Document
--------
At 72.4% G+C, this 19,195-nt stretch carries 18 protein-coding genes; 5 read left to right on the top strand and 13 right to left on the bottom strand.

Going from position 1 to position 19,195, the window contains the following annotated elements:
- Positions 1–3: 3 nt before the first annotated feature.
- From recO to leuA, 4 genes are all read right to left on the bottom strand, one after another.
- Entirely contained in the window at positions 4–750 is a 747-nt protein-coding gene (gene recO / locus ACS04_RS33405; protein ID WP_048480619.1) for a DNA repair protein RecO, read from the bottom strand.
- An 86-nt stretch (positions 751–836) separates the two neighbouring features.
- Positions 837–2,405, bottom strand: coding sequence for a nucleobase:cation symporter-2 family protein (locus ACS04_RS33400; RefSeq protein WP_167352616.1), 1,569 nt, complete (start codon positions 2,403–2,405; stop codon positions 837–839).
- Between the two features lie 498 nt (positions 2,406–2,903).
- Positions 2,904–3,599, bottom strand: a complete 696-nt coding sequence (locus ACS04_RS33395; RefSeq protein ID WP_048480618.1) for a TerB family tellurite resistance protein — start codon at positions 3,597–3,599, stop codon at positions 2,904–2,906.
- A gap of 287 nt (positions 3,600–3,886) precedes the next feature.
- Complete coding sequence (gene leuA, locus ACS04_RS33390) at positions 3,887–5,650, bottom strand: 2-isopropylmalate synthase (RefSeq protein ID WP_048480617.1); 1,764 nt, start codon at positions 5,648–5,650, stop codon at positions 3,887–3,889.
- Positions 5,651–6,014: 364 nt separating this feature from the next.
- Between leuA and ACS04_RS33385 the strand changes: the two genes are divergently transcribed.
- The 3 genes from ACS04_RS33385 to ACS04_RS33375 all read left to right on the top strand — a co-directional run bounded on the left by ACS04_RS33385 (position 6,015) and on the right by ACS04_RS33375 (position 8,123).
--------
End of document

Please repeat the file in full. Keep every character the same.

At 72.4% G+C, this 19,195-nt stretch carries 18 protein-coding genes; 5 read left to right on the top strand and 13 right to left on the bottom strand.

Going from position 1 to position 19,195, the window contains the following annotated elements:
- Positions 1–3: 3 nt before the first annotated feature.
- From recO to leuA, 4 genes are all read right to left on the bottom strand, one after another.
- Entirely contained in the window at positions 4–750 is a 747-nt protein-coding gene (gene recO / locus ACS04_RS33405; protein ID WP_048480619.1) for a DNA repair protein RecO, read from the bottom strand.
- An 86-nt stretch (positions 751–836) separates the two neighbouring features.
- Positions 837–2,405, bottom strand: coding sequence for a nucleobase:cation symporter-2 family protein (locus ACS04_RS33400; RefSeq protein WP_167352616.1), 1,569 nt, complete (start codon positions 2,403–2,405; stop codon positions 837–839).
- Between the two features lie 498 nt (positions 2,406–2,903).
- Positions 2,904–3,599, bottom strand: a complete 696-nt coding sequence (locus ACS04_RS33395; RefSeq protein ID WP_048480618.1) for a TerB family tellurite resistance protein — start codon at positions 3,597–3,599, stop codon at positions 2,904–2,906.
- A gap of 287 nt (positions 3,600–3,886) precedes the next feature.
- Complete coding sequence (gene leuA, locus ACS04_RS33390) at positions 3,887–5,650, bottom strand: 2-isopropylmalate synthase (RefSeq protein ID WP_048480617.1); 1,764 nt, start codon at positions 5,648–5,650, stop codon at positions 3,887–3,889.
- Positions 5,651–6,014: 364 nt separating this feature from the next.
- Between leuA and ACS04_RS33385 the strand changes: the two genes are divergently transcribed.
- The 3 genes from ACS04_RS33385 to ACS04_RS33375 all read left to right on the top strand — a co-directional run bounded on the left by ACS04_RS33385 (position 6,015) and on the right by ACS04_RS33375 (position 8,123).